I think it’s hard to understand now just how tenuous Britain’s hold on survival was before Lend-Lease was begun in earnest.
…Churchill’s relationship with Britons was based on the trust he asked them to place in him, and the symbolism he gave in return. During 1941 he had not much else to give but inspiring words, somber poses, and his most inspired gesture of all, the “V” for victory. The “V campaign” began in January when Victor de Laveleye, a Belgian refugee and head of the BBC Belgian section, made shortwave radio broadcasts from London in which he urged Belgians—who had been scrawling “RAF” on sidewalks and walls—to show their defiance of the Germans by marking the letter “V” in public places. The symbol caught on. In French it stood for Victorie (victory); in Flemish (the second major language in Belgium), Vrijheid (freedom); in Dutch it stood for Vryheid (freedom); in Serbian, Vitestvo (heroism); in Czech, Vite zstoi (victory). However, with predictable arrogance and astounding stupidity, the Nazis also adopted the symbol. Berlin radio claimed credit for the campaign, noting that the “V”—for victoria, the Latin word for “victory”—showed up wherever Germans went in Europe. Indeed it did, but by trying to appropriate the “V” as their own, the Nazis backed themselves into a corner: German soldiers could do nothing but smile and return the salute whenever a Belgian, Dutchman, or Frenchman proffered it. In July, a “Colonel Britton” (the broadcaster Douglas Ritchie) broadcast on the BBC a message from Churchill to occupied Europeans: “It is dark now. Darkness is your chance. Put up your ‘V’ as a member of this vast army. Do it in the daytime too.” They did. In short order, whenever Churchill flashed the “V,” flashbulbs popped. The symbol merged with his bulldog snarl into a single defiant entity. For the remainder of his life, he raised it on any occasion of national duress or personal ordeal.1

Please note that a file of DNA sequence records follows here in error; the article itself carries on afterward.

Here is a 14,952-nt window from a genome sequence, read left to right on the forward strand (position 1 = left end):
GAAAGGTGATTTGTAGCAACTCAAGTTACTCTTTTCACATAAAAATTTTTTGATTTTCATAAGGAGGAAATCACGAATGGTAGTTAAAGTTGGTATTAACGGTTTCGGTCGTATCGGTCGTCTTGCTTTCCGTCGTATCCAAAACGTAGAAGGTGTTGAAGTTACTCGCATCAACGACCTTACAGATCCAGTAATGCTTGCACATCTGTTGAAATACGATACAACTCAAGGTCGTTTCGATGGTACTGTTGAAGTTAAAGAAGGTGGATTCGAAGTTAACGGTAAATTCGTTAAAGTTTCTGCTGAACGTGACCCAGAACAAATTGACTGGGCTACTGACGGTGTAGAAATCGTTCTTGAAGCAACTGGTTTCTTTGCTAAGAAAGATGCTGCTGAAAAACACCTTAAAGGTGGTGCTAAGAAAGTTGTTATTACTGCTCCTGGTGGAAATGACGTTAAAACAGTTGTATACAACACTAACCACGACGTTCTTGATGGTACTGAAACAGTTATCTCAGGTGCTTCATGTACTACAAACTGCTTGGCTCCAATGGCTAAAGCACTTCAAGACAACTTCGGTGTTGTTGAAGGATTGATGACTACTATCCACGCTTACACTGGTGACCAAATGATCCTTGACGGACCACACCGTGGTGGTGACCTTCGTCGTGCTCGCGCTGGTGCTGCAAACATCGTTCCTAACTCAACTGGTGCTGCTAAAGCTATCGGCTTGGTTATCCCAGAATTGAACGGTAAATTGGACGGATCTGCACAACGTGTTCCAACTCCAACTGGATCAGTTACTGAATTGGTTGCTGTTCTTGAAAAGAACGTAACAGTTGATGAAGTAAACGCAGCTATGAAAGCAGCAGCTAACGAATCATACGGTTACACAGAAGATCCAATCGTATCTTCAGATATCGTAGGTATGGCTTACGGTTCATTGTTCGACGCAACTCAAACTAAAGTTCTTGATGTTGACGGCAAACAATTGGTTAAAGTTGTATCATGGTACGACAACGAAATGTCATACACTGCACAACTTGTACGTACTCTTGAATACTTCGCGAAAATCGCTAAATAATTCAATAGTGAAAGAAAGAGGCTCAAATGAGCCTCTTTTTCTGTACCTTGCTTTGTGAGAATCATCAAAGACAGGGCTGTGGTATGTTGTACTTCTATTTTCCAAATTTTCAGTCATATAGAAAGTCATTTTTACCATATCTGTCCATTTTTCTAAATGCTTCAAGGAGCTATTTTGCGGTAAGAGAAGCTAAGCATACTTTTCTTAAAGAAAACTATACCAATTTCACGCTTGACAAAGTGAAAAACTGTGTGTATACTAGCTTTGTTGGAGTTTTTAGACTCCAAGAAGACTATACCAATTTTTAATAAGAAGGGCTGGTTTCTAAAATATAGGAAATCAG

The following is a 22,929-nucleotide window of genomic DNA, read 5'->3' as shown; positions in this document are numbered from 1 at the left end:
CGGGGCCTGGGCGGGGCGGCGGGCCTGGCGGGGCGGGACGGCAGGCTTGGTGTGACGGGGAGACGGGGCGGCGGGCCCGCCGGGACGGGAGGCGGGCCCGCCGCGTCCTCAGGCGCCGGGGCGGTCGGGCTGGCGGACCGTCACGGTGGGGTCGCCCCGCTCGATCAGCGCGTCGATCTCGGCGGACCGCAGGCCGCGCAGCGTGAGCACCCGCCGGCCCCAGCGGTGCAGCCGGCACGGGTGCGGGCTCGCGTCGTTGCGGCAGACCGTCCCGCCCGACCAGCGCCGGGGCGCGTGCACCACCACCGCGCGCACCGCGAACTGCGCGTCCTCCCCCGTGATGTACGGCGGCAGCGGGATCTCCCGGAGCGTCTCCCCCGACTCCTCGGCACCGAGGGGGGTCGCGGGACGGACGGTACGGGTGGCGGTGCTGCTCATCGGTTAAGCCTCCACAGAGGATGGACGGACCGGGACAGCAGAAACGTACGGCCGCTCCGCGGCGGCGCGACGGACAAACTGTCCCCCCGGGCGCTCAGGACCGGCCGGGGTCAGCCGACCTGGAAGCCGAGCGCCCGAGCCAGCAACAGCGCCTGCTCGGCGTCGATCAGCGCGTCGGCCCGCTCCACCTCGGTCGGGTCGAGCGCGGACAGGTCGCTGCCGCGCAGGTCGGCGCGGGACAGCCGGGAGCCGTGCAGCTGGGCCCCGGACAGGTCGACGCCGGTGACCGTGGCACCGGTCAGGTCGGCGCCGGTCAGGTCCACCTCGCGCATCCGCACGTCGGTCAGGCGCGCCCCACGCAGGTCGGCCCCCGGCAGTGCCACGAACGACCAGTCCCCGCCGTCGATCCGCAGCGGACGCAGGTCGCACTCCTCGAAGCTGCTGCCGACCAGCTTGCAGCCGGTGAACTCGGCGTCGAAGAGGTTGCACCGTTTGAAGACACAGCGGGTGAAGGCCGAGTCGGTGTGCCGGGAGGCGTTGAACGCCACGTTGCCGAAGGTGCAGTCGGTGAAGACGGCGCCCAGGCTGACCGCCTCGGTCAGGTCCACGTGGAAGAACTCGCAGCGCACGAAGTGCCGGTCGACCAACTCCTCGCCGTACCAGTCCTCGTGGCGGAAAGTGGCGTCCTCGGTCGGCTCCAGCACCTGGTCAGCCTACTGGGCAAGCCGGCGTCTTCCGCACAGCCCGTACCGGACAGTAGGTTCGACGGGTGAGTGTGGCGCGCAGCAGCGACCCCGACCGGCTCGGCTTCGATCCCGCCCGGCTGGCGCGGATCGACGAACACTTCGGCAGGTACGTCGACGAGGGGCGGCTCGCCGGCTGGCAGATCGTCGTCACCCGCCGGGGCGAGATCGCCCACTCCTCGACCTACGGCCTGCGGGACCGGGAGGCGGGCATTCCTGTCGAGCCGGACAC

To his staff’s amusement and chagrin, Churchill, a cigar gripped between his index and middle fingers, often proffered the “V” with his palm facing inward—the British equivalent of the American raised middle finger—instead of giving the proper, palm-outward salute. Whether the nasty or the patriotic “V,” crowds howled with delight, for surely the P.M. was telling Hitler—one way or the other—to bugger off. So powerful was the connection, that had Churchill lost his voice, his two upraised fingers could have done his speaking, without diminution of his message. For the introduction of its nightly overseas programming, the BBC borrowed the first four notes of Beethoven’s Fifth Symphony, which corresponded to the Morse code designation for “V”—dot, dot, dot, dash. Colonel Britton encouraged the people of occupied Europe to tap the signal on wineglasses and coffee cups whenever Germans entered a room. The Germans were powerless to respond; they claimed to have invented the campaign, after all.2
When morale and dogged perseverance are all that is sustaining you, small victories can have an outsized impact. Small victories are also easier to find than decisive ones, especially at first. Remembering “V” for Victory helps me when I can’t see any light at the end of the tunnel.
Manchester, William, and Paul Reid. The Last Lion Winston Spencer Churchill: Defender of the Realm 1940-1965. New York, NY: Little, Brown & Co, 2012. Kindle link ↩︎